Proponents of consumer-driven health care have long advocated for an arrangement under which employers provide a sum of money to their employees, with which employees can purchase coverage in the individual health insurance market without any further employer oversight or involvement. The regulators refer to this sort of employer contribution as a “Health Reimbursement Arrangement” or “HRA.” Beginning in 2014, this approach will run afoul of the ban on annual limits imposed by the Patient Protection and Affordable Care Act (the Act). A September 27, 2012 Wall Street Journal article suggests an alternative. The Journal reported that Sears Holdings Corp. and Darden Restaurants, Inc. have adopted a consumer-driven health care arrangement under which employees can access medical coverage through an online marketplace—or “private health insurance exchange.” While the Journal does not provide details, the approach works equally well whether the employee contributions are paid under a cafeteria plan or partially subsidized by an HRA.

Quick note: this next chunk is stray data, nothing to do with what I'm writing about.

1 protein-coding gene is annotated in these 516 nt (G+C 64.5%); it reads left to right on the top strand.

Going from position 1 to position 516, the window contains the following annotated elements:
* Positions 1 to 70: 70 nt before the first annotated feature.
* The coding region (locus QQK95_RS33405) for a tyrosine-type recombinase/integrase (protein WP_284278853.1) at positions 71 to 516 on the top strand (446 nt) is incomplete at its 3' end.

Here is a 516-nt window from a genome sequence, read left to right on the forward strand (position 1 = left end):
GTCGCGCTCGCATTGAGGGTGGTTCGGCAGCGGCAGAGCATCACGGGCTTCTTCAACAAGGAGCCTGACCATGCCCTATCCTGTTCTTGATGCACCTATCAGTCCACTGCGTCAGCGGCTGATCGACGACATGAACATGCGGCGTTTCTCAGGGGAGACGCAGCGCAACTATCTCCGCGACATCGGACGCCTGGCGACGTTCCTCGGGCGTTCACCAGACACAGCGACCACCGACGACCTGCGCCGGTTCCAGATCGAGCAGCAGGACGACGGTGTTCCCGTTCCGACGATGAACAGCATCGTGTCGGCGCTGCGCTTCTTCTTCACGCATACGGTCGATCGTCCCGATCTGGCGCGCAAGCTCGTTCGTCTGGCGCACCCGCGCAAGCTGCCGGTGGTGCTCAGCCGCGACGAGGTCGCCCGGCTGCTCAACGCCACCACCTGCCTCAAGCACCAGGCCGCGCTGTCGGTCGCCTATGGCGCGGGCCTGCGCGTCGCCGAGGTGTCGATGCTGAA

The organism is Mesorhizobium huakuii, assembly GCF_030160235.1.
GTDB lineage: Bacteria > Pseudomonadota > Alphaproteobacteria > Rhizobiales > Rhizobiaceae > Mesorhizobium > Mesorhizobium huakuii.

Consumer-driven health care designs that provide unfettered access to individual market coverage pose a series of daunting compliance challenges. As noted above, the unlimited employee choice model runs afoul of the Act’s bar on annual and lifetime limits. (These limits are currently in effect, but their enforcement has been suspended under a blanket waiver granted by the Department of Health and Human Services that expires at the end of 2013.) Also coming on line in 2014 are the Act’s employer-shared responsibility (aka “pay-or-play”) rules. Here, an employer’s offer to make funds available to enable the purchase of individual market products appears to violate the Act’s “minimum value” requirement. By wrapping the employer contribution, if any, into a group market insurance product, private exchanges seek to address these and other issues.